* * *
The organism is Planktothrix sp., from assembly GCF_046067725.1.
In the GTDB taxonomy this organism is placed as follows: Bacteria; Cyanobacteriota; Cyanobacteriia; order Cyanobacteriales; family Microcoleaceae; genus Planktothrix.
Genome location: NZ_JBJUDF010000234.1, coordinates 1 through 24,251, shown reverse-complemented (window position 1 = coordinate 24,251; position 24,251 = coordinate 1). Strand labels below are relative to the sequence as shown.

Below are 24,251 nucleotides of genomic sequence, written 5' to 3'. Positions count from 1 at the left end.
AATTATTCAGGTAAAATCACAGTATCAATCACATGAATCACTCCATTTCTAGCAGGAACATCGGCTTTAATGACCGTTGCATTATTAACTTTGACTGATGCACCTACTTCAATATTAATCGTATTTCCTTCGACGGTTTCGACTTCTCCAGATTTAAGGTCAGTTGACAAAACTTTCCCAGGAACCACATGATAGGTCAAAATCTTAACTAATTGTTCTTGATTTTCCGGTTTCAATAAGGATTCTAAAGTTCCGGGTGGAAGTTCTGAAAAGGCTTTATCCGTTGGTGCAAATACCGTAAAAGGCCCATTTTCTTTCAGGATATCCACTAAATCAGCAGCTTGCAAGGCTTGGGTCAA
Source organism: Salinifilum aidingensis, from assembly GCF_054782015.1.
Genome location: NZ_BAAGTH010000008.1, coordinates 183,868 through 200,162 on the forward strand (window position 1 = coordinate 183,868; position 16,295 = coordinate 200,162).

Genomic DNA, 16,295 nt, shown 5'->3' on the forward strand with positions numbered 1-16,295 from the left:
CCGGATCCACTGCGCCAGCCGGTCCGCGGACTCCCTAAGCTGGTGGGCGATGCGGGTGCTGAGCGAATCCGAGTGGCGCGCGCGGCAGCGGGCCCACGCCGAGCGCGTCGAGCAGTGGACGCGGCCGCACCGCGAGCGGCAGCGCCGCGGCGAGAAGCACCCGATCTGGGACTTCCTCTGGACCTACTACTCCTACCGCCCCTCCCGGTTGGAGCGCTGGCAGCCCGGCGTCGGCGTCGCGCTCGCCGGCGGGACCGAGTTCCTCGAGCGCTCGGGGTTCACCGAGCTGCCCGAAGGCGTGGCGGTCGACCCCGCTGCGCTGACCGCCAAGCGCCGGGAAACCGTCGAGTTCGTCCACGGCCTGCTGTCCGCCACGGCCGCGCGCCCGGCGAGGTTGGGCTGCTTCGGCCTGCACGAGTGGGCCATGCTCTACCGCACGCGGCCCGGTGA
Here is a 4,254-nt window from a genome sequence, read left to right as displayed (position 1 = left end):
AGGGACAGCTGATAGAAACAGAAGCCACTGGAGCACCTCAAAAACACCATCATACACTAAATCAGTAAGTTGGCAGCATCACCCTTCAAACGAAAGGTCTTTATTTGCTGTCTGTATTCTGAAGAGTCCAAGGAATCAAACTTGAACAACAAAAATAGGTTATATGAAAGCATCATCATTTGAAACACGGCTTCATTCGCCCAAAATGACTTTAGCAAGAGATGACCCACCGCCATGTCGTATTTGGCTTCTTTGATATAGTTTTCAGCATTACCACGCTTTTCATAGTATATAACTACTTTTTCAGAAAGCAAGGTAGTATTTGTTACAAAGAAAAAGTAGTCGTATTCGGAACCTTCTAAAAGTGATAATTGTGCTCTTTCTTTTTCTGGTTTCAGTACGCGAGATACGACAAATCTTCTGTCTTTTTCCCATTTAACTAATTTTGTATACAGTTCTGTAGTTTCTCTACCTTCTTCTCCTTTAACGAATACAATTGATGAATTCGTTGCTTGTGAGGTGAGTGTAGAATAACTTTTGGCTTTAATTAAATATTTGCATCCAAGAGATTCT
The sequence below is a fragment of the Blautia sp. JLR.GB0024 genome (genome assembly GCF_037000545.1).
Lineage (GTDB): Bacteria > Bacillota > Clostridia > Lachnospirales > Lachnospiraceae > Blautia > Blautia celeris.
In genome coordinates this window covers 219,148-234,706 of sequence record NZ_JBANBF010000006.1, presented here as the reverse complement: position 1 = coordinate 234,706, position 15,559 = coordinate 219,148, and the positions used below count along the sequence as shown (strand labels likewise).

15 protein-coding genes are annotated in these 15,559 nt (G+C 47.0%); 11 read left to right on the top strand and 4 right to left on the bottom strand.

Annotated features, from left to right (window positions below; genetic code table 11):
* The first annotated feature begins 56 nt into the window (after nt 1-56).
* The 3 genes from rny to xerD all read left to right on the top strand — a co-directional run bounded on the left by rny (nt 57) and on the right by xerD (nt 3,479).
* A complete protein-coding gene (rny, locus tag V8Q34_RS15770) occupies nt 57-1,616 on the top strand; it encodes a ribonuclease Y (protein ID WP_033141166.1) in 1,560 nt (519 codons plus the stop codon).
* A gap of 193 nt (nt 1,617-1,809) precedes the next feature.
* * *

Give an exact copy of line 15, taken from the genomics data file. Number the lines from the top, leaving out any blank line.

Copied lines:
15 protein-coding genes are annotated in these 15,559 nt (G+C 47.0%); 11 read left to right on the top strand and 4 right to left on the bottom strand.